These are the tasks you dread because they don’t come up often, but, when they do, you know it’s going to take some effort to recall how you did it the last time. These typically involve rarely used systems or stable applications that don’t need much care and feeding. Oftentimes, it’s a manual task. This is why I encourage clients to document the task while you’re at it. If you wait until later, you might forget some details that will be important the next time it comes around.

3 Key Ways to Reduce PCI Compliance Cost

1. Explore opportunities for segmentation

The PCI DSS applies to all of your systems that handle credit card information. But most merchants may have many systems that never touch card data: building management systems, for example. If these other systems are properly walled-off (or “segmented”) from the payments-handling systems, they can be free from the PCI compliance regulations. For many merchants, segmentation can help limit the scope of PCI security measures and expenditures. A word of warning, though. Sometimes, it just makes sense for your payment processes and other systems to coexist – if you have a smaller business with a limited number of computers, for example. Careful case-by-case evaluation is the best way to determine whether segmentation makes sense for you.

2. Work with security partners

For large-scale merchants with complex systems, the cost of compliance can be high simply because of the scope of their operation. These medium-to-large businesses are often well-served by transferring some of the security responsibilities to a third-party firm. For example, a managed security solution from a security provider can help facilitate constant monitoring and rapid response to network intrusions for less than it would cost to achieve these same goals using highly-compensated internal resources. In the course of getting a Report on Compliance (or RoC) to demonstrate PCI compliance to an acquiring bank, many businesses will have already worked with a Qualified Security Assessor.

A Qualified Security Assessor is a third-party security organization like LBMC that has been vetted and certified as third-party auditors by the PCI Security Standards Council. What many businesses don’t know is that a QSA – which may already be familiar with your security operations and needs – is allowed to provide additional security services as well, such as penetration testing and managed security solutions. A third-party organization can’t take on 100% of your PCI responsibility. You still have to verify and be able to demonstrate compliance. But you can leverage their expertise to implement more cost-effective, customized solutions and reduce your burden.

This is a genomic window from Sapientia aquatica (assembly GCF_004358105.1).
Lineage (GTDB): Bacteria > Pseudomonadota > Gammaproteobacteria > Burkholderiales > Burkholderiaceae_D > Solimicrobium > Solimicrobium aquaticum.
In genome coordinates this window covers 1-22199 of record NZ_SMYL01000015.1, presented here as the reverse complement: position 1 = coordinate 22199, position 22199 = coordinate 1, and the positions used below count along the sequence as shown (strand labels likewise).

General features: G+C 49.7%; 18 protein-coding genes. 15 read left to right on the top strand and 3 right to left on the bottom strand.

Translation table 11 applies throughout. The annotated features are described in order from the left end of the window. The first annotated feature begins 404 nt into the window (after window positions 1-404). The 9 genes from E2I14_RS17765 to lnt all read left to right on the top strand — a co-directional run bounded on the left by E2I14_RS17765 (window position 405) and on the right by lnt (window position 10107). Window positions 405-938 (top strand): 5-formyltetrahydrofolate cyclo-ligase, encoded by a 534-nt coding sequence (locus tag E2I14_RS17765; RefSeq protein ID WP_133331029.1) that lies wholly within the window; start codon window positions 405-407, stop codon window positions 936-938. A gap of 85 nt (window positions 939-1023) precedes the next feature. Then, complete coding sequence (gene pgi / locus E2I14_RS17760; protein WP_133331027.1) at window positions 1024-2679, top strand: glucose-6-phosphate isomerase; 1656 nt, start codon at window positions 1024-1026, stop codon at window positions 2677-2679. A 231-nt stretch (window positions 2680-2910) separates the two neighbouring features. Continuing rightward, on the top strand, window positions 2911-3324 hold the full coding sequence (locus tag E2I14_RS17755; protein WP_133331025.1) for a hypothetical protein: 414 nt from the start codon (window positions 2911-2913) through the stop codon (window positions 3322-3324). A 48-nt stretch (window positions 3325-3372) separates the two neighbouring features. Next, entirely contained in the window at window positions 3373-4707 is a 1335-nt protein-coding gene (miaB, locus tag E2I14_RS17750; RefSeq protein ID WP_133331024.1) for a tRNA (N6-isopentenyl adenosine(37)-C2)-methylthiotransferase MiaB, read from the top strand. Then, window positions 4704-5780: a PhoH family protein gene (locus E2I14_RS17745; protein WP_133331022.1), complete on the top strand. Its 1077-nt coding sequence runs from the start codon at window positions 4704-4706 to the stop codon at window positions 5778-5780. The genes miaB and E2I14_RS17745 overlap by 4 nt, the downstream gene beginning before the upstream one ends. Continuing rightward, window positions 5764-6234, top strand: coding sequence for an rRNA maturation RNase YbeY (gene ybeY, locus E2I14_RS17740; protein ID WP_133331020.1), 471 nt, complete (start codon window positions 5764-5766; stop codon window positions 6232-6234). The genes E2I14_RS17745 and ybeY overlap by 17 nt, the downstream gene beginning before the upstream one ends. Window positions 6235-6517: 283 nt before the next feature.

3. Compensating controls

While larger organizations may have to deal with a larger system scope, smaller organizations face their own challenges. Often, small businesses have less money to use on security solutions. Accordingly, the PCI DSS includes a specification that allows “compensating controls” to be used in place of the standard rules (also known as “controls”). This specification allows you to look at what a given control is trying to accomplish. Is it protecting card data? Core systems?

The “compensating control” specification allows you to implement a different solution to achieve the same objective as the original control. Often, these compensating controls represent cheaper or less invasive alternatives. There is no universal rule or situation when compensating controls would apply – each situation is unique to each merchant and should be considered independently.

With that said, a QSA is in the best position to help an organization identify and document an appropriate compensating control when the organization realizes that there is a particular PCI control that it cannot meet. If you are struggling with implementing or maintaining certain PCI controls due to cost or limitations within your technical environment, staffing model, or business applications, consider working with a QSA to identify a more reasonable alternative.

Take the First Step Toward PCI Compliance

PCI Documentation is a critical step in raising your security profile and reducing the likelihood of an attack. If your business stores, processes, or transmits credit card data, you’re responsible for compliance with PCI DSS.